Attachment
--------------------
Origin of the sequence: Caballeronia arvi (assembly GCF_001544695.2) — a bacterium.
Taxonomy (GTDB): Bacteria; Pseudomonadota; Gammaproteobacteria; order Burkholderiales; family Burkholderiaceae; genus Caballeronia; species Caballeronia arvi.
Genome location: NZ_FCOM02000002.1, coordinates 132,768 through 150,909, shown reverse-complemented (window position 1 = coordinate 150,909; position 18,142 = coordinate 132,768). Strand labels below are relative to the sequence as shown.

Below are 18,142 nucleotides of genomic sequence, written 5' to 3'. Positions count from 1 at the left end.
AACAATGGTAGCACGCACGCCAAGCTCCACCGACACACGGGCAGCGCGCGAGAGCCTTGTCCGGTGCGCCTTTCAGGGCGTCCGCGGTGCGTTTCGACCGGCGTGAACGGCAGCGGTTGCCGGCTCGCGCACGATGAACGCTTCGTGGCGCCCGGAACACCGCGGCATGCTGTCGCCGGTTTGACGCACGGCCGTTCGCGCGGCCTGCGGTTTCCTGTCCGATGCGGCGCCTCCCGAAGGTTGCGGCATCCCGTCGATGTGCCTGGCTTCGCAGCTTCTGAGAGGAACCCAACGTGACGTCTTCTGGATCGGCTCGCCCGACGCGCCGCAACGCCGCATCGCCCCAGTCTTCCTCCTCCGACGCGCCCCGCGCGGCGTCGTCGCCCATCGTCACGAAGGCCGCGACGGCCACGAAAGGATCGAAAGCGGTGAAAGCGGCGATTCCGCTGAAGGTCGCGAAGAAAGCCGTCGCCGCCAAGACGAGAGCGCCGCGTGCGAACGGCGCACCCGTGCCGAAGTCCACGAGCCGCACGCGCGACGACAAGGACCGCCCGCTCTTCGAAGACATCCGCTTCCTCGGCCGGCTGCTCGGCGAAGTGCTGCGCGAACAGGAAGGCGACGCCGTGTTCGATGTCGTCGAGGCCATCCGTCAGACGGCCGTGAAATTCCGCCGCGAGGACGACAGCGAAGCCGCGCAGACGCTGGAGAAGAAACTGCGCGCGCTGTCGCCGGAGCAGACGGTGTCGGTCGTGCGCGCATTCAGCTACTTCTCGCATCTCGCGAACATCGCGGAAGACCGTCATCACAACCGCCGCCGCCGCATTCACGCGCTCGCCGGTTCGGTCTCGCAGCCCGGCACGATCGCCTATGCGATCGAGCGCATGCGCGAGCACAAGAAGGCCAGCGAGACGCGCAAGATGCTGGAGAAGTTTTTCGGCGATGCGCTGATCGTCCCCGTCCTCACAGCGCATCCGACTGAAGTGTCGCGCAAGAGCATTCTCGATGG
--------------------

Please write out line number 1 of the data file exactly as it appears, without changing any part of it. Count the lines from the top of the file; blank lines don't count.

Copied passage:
Origin of the sequence: Caballeronia arvi (assembly GCF_001544695.2) — a bacterium.